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Creating a balance in sentencing offenders: A step towards restorative justice.

Nichols, Lindsay
June 4, 2015

Source: (2010) Thesis. Applied Social Psychology. Loyola University Chicago.

Public sentencing preferences often determine the sentencing statutes created by legislators.
Extracting public opinion is typically done through mass public opinion polls; however, research
has found that these polls often produce misleading findings. In order to accurately dissect the
various layers of laypersons’ sentencing choices, a victim impact statement (VIS) and a
statement of offender remorse were manipulated within a crime scenario depicting moderately
severe crimes. A total of 215 participants were randomly assigned to one of the 16 conditions in
this 2 (crime type: residential burglary or unarmed robbery) x 2 (VIS: absence or presence) x 2
(offender remorse statement: partial or full apology) x 2 (counterbalance: VIS first or remorse
statement first). As expected, the VIS caused participants to assign harsher sentences whereas
the offender remorse statement caused more lenient sentences. The Theory of Attribution
(Heider 1958; Kelley, 1967; Weiner, 1985) was applied to the current research, but attributions
did not explain why the VIS or remorse affected sentencing harshness. The VIS statement did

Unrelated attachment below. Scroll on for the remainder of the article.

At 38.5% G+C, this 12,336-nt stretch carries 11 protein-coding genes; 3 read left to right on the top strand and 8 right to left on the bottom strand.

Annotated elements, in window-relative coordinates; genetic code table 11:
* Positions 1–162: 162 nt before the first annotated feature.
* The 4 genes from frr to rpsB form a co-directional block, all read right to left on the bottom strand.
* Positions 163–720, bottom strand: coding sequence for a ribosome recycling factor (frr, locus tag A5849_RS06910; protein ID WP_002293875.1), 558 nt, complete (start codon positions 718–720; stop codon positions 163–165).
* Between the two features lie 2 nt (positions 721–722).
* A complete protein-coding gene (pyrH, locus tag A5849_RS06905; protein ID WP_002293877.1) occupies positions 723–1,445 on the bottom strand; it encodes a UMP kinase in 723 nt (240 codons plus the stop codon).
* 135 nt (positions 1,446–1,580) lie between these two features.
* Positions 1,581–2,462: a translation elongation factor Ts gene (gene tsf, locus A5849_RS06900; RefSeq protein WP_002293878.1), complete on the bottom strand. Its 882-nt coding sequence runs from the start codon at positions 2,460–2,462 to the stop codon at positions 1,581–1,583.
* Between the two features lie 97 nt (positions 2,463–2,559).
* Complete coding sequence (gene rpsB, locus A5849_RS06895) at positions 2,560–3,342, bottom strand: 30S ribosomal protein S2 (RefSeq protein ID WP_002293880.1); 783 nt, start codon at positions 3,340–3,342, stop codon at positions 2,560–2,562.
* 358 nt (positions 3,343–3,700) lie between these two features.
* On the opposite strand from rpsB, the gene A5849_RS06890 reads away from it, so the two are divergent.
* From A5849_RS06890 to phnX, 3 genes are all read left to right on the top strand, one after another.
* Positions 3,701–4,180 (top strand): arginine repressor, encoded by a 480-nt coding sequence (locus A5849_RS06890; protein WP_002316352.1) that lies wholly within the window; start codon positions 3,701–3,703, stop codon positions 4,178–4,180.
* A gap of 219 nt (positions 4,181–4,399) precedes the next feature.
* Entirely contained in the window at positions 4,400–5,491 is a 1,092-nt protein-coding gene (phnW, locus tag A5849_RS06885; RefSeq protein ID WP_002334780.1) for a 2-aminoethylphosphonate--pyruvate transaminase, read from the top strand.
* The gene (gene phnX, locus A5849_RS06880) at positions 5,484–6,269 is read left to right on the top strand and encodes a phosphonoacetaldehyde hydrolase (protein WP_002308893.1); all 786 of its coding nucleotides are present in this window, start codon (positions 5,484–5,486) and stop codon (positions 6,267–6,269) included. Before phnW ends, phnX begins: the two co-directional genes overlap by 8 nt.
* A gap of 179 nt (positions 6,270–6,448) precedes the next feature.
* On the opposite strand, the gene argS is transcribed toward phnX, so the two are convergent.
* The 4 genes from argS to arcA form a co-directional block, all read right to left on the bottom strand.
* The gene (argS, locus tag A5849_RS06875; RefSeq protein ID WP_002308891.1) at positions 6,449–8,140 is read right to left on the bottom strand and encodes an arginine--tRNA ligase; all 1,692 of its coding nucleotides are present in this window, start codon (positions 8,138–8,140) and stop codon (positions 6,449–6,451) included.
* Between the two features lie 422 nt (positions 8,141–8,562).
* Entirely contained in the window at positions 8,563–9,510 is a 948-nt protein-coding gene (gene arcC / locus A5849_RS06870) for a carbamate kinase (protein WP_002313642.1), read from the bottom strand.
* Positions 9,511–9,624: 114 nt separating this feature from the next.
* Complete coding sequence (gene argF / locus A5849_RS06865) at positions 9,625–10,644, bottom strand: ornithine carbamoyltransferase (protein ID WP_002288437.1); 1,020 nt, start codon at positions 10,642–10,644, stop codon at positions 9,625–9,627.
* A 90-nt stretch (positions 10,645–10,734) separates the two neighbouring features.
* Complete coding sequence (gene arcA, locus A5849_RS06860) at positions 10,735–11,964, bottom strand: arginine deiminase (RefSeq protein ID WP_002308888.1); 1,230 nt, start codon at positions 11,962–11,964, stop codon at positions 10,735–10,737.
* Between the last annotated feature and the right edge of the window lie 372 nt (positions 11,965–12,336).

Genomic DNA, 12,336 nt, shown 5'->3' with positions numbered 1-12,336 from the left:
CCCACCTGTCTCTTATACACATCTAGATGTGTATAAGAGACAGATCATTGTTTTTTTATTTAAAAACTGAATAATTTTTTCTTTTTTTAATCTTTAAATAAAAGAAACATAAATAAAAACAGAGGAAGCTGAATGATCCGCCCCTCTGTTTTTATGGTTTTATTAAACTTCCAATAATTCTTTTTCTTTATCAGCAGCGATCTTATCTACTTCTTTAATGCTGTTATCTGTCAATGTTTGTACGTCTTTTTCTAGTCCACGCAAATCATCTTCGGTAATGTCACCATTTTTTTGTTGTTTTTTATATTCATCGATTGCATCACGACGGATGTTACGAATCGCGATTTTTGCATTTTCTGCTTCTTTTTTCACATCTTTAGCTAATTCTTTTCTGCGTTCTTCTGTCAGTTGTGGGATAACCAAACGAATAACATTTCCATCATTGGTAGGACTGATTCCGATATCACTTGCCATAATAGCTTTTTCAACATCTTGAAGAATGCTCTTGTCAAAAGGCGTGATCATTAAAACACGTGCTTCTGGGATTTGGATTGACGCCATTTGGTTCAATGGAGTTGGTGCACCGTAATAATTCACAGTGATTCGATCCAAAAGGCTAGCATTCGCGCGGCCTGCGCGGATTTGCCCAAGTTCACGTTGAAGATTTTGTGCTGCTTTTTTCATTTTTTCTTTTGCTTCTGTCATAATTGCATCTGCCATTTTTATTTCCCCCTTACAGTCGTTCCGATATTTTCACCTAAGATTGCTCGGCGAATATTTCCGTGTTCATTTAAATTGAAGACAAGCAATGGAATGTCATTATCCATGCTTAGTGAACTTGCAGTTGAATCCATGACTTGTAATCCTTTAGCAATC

not, however, influence participants’ attribution of the criminal behavior to internal
characteristics (i.e. greed or laziness) nor did the remorse statement have a significant effect on
the perception of external reasons (i.e. lack of jobs) as the cause for the offender’s behavior.
Respondents who attributed the crime to a character flaw, however, gave harsher sentences.
As hypothesized, participants in the VIS present conditions were significantly more likely to use
retributive sentencing goals while determining a sentence for the offender whereas those in the full remorse statement conditions were significantly more likely to decide on a sentence with restorative justice goals. These hypotheses, however, were only partially supported because the VIS did not significantly influence restorative sentencing goals and the remorse statement did not influence the retributive sentencing goals. Though unexpected, if respondents inferred that the victim overreacted to the crime, they were significantly more likely to discount the VIS statement and to infer less emotional harm and recommend a more lenient sentence. Inferences about the victim’s overreaction also were related to participants’ inferences that the offender was less to blame, less sympathy for the victim, and perceptions that the crime was less serious.


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